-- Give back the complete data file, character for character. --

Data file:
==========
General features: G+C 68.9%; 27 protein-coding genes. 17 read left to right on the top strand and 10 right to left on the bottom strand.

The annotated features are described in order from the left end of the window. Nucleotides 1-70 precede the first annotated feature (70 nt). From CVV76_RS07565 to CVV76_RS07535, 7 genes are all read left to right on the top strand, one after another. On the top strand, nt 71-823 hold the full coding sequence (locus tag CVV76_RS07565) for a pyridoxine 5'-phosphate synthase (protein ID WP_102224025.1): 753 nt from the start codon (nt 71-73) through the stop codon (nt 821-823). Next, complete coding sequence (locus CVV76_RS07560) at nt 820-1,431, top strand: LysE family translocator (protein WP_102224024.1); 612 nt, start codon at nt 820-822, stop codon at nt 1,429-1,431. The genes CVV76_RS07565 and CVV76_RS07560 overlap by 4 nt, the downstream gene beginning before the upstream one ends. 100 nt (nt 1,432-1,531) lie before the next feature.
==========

General features: G+C 68.9%; 27 protein-coding genes. 17 read left to right on the top strand and 10 right to left on the bottom strand.

The annotated features are described in order from the left end of the window. Nucleotides 1-70 precede the first annotated feature (70 nt). From CVV76_RS07565 to CVV76_RS07535, 7 genes are all read left to right on the top strand, one after another. On the top strand, nt 71-823 hold the full coding sequence (locus tag CVV76_RS07565) for a pyridoxine 5'-phosphate synthase (protein ID WP_102224025.1): 753 nt from the start codon (nt 71-73) through the stop codon (nt 821-823). Next, complete coding sequence (locus CVV76_RS07560) at nt 820-1,431, top strand: LysE family translocator (protein WP_102224024.1); 612 nt, start codon at nt 820-822, stop codon at nt 1,429-1,431. The genes CVV76_RS07565 and CVV76_RS07560 overlap by 4 nt, the downstream gene beginning before the upstream one ends. 100 nt (nt 1,432-1,531) lie before the next feature.